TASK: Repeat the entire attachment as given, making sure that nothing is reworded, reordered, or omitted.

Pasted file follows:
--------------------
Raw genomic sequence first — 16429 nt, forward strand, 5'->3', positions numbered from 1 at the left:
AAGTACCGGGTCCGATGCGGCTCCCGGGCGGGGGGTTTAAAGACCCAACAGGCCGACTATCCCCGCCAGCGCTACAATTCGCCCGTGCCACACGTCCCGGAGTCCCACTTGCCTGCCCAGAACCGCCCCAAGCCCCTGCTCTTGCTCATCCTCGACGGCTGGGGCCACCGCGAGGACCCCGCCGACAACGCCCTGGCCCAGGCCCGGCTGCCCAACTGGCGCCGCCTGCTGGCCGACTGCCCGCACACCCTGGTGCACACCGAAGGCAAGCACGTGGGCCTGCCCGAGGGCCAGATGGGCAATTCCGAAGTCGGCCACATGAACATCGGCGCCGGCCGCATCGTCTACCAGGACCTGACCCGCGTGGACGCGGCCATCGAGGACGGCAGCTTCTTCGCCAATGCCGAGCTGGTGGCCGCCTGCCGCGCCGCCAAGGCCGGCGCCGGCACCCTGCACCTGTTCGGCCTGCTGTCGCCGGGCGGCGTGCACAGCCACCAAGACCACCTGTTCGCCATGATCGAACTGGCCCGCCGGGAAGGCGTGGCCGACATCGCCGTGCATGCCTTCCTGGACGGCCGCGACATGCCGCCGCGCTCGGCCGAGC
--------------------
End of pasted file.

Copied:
Raw genomic sequence first — 16429 nt, forward strand, 5'->3', positions numbered from 1 at the left:
AAGTACCGGGTCCGATGCGGCTCCCGGGCGGGGGGTTTAAAGACCCAACAGGCCGACTATCCCCGCCAGCGCTACAATTCGCCCGTGCCACACGTCCCGGAGTCCCACTTGCCTGCCCAGAACCGCCCCAAGCCCCTGCTCTTGCTCATCCTCGACGGCTGGGGCCACCGCGAGGACCCCGCCGACAACGCCCTGGCCCAGGCCCGGCTGCCCAACTGGCGCCGCCTGCTGGCCGACTGCCCGCACACCCTGGTGCACACCGAAGGCAAGCACGTGGGCCTGCCCGAGGGCCAGATGGGCAATTCCGAAGTCGGCCACATGAACATCGGCGCCGGCCGCATCGTCTACCAGGACCTGACCCGCGTGGACGCGGCCATCGAGGACGGCAGCTTCTTCGCCAATGCCGAGCTGGTGGCCGCCTGCCGCGCCGCCAAGGCCGGCGCCGGCACCCTGCACCTGTTCGGCCTGCTGTCGCCGGGCGGCGTGCACAGCCACCAAGACCACCTGTTCGCCATGATCGAACTGGCCCGCCGGGAAGGCGTGGCCGACATCGCCGTGCATGCCTTCCTGGACGGCCGCGACATGCCGCCGCGCTCGGCCGAGC